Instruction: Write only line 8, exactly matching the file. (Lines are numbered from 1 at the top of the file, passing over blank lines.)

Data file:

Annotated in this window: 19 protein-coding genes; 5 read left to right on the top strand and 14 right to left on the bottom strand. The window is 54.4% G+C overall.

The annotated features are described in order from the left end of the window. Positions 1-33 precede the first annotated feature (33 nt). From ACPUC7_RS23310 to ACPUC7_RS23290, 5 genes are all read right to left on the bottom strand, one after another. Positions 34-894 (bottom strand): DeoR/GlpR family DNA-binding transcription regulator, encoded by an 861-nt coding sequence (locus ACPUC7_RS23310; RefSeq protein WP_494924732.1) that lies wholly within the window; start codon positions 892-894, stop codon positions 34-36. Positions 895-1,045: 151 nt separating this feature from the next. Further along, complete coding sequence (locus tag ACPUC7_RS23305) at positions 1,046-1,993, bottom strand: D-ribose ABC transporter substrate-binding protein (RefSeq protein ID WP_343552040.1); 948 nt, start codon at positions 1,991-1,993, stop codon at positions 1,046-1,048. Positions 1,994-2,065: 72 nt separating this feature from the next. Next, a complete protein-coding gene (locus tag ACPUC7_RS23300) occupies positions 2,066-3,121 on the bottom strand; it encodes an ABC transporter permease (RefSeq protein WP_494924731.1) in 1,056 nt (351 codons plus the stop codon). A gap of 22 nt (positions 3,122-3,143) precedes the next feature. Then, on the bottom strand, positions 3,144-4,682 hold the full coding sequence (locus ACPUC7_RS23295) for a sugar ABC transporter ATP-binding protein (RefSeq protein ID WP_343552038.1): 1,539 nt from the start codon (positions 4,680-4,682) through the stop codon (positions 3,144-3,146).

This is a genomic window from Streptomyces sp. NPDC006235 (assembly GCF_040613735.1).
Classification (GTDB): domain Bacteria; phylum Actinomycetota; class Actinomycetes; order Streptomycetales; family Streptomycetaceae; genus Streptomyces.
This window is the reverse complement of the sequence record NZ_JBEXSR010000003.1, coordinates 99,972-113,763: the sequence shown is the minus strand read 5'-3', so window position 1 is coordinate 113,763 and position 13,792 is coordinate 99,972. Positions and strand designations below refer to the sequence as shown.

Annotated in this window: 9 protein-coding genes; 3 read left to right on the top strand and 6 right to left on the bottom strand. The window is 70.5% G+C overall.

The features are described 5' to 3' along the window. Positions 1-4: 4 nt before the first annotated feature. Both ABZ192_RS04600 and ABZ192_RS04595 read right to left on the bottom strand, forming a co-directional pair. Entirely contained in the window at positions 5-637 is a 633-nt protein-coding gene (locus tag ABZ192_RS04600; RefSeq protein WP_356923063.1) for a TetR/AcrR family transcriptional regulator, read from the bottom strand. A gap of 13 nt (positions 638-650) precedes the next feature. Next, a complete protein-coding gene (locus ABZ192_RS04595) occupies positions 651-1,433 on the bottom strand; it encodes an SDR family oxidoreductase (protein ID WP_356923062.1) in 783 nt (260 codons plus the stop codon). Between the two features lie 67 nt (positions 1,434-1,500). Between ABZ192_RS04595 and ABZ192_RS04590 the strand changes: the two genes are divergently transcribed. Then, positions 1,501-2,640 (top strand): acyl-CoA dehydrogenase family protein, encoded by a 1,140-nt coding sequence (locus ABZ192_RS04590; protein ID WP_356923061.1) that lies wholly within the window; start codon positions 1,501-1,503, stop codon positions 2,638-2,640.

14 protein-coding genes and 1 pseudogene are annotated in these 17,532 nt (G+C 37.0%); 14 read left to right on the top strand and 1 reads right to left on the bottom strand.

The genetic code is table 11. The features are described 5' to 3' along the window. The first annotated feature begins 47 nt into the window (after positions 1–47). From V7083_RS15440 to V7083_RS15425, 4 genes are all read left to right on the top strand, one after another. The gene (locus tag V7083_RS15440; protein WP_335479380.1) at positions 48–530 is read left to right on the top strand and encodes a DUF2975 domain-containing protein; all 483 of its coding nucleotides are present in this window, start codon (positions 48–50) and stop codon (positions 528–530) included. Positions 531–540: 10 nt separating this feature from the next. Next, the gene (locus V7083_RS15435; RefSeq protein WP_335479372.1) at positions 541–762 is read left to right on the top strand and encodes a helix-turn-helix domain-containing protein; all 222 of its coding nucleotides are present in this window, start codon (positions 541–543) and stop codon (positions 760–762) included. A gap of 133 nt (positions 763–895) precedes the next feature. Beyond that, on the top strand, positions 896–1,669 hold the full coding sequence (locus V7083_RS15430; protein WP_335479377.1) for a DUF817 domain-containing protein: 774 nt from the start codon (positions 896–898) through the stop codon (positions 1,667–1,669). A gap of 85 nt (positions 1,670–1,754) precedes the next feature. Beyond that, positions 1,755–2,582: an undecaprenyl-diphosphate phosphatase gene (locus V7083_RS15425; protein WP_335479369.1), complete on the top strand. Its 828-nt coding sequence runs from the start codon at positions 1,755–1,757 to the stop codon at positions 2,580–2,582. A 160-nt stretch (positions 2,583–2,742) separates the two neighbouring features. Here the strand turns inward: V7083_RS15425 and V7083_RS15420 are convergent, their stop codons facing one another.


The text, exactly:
14 protein-coding genes and 1 pseudogene are annotated in these 17,532 nt (G+C 37.0%); 14 read left to right on the top strand and 1 reads right to left on the bottom strand.